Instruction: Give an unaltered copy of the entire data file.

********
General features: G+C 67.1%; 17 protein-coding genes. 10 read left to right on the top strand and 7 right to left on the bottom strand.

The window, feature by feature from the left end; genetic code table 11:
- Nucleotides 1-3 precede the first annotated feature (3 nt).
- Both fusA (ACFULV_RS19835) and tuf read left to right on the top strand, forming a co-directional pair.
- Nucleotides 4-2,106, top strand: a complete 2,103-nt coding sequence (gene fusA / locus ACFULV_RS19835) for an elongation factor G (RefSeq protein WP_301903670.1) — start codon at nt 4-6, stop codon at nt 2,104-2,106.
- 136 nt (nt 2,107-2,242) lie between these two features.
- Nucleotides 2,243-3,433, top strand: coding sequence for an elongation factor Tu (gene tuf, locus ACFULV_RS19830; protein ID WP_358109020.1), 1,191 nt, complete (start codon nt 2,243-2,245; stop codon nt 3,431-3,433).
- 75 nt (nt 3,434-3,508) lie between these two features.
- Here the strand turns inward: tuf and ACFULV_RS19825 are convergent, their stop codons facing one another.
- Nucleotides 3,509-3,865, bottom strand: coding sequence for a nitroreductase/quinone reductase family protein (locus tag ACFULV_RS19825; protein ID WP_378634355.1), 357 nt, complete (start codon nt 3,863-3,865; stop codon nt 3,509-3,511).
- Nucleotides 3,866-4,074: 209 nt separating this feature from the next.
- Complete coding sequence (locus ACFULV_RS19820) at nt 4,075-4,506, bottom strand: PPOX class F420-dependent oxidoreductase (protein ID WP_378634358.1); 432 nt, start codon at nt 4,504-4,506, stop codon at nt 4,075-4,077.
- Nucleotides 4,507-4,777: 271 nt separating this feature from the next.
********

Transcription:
General features: G+C 67.1%; 17 protein-coding genes. 10 read left to right on the top strand and 7 right to left on the bottom strand.

The window, feature by feature from the left end; genetic code table 11:
- Nucleotides 1-3 precede the first annotated feature (3 nt).
- Both fusA (ACFULV_RS19835) and tuf read left to right on the top strand, forming a co-directional pair.
- Nucleotides 4-2,106, top strand: a complete 2,103-nt coding sequence (gene fusA / locus ACFULV_RS19835) for an elongation factor G (RefSeq protein WP_301903670.1) — start codon at nt 4-6, stop codon at nt 2,104-2,106.
- 136 nt (nt 2,107-2,242) lie between these two features.
- Nucleotides 2,243-3,433, top strand: coding sequence for an elongation factor Tu (gene tuf, locus ACFULV_RS19830; protein ID WP_358109020.1), 1,191 nt, complete (start codon nt 2,243-2,245; stop codon nt 3,431-3,433).
- 75 nt (nt 3,434-3,508) lie between these two features.
- Here the strand turns inward: tuf and ACFULV_RS19825 are convergent, their stop codons facing one another.
- Nucleotides 3,509-3,865, bottom strand: coding sequence for a nitroreductase/quinone reductase family protein (locus tag ACFULV_RS19825; protein ID WP_378634355.1), 357 nt, complete (start codon nt 3,863-3,865; stop codon nt 3,509-3,511).
- Nucleotides 3,866-4,074: 209 nt separating this feature from the next.
- Complete coding sequence (locus ACFULV_RS19820) at nt 4,075-4,506, bottom strand: PPOX class F420-dependent oxidoreductase (protein ID WP_378634358.1); 432 nt, start codon at nt 4,504-4,506, stop codon at nt 4,075-4,077.
- Nucleotides 4,507-4,777: 271 nt separating this feature from the next.